- Relatively advanced age (Sanders 74, Corbyn 66)
- Scruffy in personal appearance
- A more natural style of speaking, as opposed to carefully scripted soundbites
- Long-standing membership of the legislature (Sanders since 1990, Corbyn since 1983)
- On the far left of their respective parties
- Rose to prominence out of grassroots frustration with the party establishment
- Tony Blair is confused by their popularity. I find this amusing, since Blair's style of rigid discipline, media spin, warmongering and indulgence of corporations is exactly what made Sanders and Corbyn possible.
|Jeremy Corbyn (left) and Bernie Sanders (right).|
There is one key difference between them: Sanders is serious about how government works, and Corbyn isn't.
To unpack this statement a little: Corbyn's record is that of an eternal protester. In his thirty-two years in Parliament before becoming Labour leader, he was associated with no significant initiatives in domestic policy. He did not form close working relationships with his parliamentary colleagues. Instead, he devoted the bulk of his time and energy to foreign affairs and defence. This included a long and close association with the Stop the War Coalition, a group so extreme that they have been disowned by the Green MP Caroline Lucas.
There is much to criticise in Corbyn's lengthy record of anti-war activism, and also things to be praised. I'm not inclined to pick apart the details here. Issues of war and peace are important, but they are also irrelevant to the vast majority of what the state does.
I am a strong believer in the capacity of collective action to make our lives better. When government achieves something useful, it does not arise solely from the power of good intentions. It requires understanding of complex issues, negotiation and compromise between competing interest groups. This is something Corbyn appears to have neither the knowledge nor the patience to do effectively.
Sanders' record is much more positive. He began his political career with eight years as mayor of Burlington, a city of 40,000 people. He was an executive responsible for solving everyday problems of road maintenance, schools and urban planning. It is also notable that he won elected office, and has kept it for thirty-six years, as an independent without the support of a party machine.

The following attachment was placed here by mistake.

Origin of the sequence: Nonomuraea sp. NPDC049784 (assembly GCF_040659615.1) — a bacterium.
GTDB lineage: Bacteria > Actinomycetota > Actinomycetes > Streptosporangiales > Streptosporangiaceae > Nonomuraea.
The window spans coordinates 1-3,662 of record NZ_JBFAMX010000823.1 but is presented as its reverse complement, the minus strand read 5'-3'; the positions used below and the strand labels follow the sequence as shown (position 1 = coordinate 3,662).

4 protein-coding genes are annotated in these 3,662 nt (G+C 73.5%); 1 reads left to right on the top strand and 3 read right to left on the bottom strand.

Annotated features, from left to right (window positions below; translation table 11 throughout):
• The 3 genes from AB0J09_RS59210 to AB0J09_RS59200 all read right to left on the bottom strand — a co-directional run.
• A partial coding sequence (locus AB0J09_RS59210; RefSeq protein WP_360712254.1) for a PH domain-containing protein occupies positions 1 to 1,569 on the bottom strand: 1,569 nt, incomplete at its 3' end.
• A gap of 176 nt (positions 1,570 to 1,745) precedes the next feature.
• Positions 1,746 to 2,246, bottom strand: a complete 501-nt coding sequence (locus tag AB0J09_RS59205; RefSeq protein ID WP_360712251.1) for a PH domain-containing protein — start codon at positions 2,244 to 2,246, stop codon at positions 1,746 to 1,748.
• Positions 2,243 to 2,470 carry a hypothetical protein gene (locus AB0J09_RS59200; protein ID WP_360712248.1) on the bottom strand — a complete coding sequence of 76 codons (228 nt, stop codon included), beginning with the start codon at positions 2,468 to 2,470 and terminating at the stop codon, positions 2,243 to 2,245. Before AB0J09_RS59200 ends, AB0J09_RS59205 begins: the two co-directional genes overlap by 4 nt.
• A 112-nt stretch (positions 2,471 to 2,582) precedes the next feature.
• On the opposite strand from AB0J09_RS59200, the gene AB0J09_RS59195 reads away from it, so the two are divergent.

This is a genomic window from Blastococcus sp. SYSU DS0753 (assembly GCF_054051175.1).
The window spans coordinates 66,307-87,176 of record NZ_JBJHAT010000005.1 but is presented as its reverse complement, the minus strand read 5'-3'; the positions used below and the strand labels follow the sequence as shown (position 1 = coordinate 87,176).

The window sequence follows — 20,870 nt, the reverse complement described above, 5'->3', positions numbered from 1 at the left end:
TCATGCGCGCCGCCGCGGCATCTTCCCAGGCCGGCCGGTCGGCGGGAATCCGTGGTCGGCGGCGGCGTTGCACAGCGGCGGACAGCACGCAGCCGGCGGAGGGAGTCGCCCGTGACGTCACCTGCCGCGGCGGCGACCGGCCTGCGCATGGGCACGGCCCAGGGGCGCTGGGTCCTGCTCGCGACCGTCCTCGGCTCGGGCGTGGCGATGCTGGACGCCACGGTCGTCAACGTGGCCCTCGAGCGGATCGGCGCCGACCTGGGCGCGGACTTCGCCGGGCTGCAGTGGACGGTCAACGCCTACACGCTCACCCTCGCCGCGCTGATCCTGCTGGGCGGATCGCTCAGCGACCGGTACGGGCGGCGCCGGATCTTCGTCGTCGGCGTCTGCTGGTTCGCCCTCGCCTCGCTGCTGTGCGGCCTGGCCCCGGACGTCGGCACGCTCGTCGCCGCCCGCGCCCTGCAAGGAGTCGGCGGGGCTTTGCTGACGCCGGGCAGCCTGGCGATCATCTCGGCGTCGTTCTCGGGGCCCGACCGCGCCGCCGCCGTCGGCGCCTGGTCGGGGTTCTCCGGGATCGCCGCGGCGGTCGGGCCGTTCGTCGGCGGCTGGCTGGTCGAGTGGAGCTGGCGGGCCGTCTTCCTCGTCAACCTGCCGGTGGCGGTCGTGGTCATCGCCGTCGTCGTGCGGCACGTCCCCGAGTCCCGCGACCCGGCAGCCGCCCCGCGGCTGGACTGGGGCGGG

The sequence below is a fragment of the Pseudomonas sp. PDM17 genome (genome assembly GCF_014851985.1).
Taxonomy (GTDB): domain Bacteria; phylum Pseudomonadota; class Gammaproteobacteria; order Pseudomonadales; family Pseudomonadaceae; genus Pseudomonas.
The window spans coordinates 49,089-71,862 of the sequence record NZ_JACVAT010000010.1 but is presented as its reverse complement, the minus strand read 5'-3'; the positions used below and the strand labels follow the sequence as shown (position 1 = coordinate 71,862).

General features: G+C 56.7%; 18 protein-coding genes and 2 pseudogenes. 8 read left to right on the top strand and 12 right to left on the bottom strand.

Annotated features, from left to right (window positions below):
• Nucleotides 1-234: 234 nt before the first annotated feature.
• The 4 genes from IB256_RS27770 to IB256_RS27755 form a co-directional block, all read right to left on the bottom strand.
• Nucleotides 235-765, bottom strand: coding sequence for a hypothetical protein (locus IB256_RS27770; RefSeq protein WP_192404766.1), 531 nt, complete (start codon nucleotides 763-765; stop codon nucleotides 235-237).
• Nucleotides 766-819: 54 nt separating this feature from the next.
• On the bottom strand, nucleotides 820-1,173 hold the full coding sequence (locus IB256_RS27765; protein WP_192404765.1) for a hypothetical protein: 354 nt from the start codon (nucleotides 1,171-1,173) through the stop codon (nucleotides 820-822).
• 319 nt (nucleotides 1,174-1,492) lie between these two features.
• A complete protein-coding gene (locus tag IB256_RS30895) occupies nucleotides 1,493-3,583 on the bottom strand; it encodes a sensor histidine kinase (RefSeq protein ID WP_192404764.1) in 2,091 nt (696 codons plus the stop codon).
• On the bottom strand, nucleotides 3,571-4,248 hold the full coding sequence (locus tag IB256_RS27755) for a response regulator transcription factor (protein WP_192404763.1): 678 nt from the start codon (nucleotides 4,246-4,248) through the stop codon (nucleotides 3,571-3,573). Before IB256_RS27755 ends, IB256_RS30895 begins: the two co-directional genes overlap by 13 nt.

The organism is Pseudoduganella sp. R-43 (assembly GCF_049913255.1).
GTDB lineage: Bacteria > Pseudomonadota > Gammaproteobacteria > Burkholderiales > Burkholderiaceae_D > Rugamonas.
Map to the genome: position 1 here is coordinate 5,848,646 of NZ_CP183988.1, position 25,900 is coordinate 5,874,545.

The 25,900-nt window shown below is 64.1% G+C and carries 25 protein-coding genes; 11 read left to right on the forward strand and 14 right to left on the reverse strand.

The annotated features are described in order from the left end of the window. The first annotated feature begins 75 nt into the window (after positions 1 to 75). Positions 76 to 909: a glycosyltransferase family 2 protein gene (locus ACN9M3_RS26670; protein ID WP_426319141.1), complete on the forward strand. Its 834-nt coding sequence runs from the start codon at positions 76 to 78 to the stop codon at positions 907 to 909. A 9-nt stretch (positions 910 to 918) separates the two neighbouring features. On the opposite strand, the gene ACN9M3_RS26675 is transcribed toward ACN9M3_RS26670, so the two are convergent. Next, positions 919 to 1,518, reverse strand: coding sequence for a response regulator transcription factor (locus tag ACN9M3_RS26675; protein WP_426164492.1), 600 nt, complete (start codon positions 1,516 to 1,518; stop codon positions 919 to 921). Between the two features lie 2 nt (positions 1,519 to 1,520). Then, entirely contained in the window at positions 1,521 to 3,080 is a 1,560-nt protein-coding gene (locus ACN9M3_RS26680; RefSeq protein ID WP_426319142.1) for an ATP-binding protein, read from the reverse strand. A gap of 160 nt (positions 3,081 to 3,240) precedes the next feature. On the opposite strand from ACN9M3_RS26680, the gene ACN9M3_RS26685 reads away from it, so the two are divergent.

As a Representative and later Senator for Vermont, Sanders has a long record of working constructively with other legislators. He is currently the ranking minority member of the Senate Budget Committee, which scrutinises the details of government expenditure. It's not terribly glamorous, and it could hardly be further away from Corbyn's anti-war grandstanding, but it does much to affect people's lives.
Sanders has a stance on foreign policy, one considerably more nuanced than Corbyn's, but it has not been front and centre in his campaign. This is all the more remarkable, since emphasising foreign policy might help him with Democratic primary voters. Hillary Clinton voted for the Iraq War as a Senator in 2002; and as Secretary of State and afterwards, she has signalled a hawkish approach to foreign policy, going so far as to praise the notoriously ruthless Henry Kissinger. She is vulnerable on this front, but Sanders has preferred to concentrate on his own narrative.
One thing Sanders and Corbyn have in common is, they appear to genuinely mean what they say. As far as I can tell, Sanders does not think foreign affairs are central to his story. His message is that he will fight for better conditions for the ordinary, struggling voter. Corbyn's, as I've recently noted, is "give peace a chance." I suspect the former message will be much more effective in the long run.
Sanders remains the underdog for the Democratic nomination; but he is much better prepared to gain power, and to make constructive use of it.
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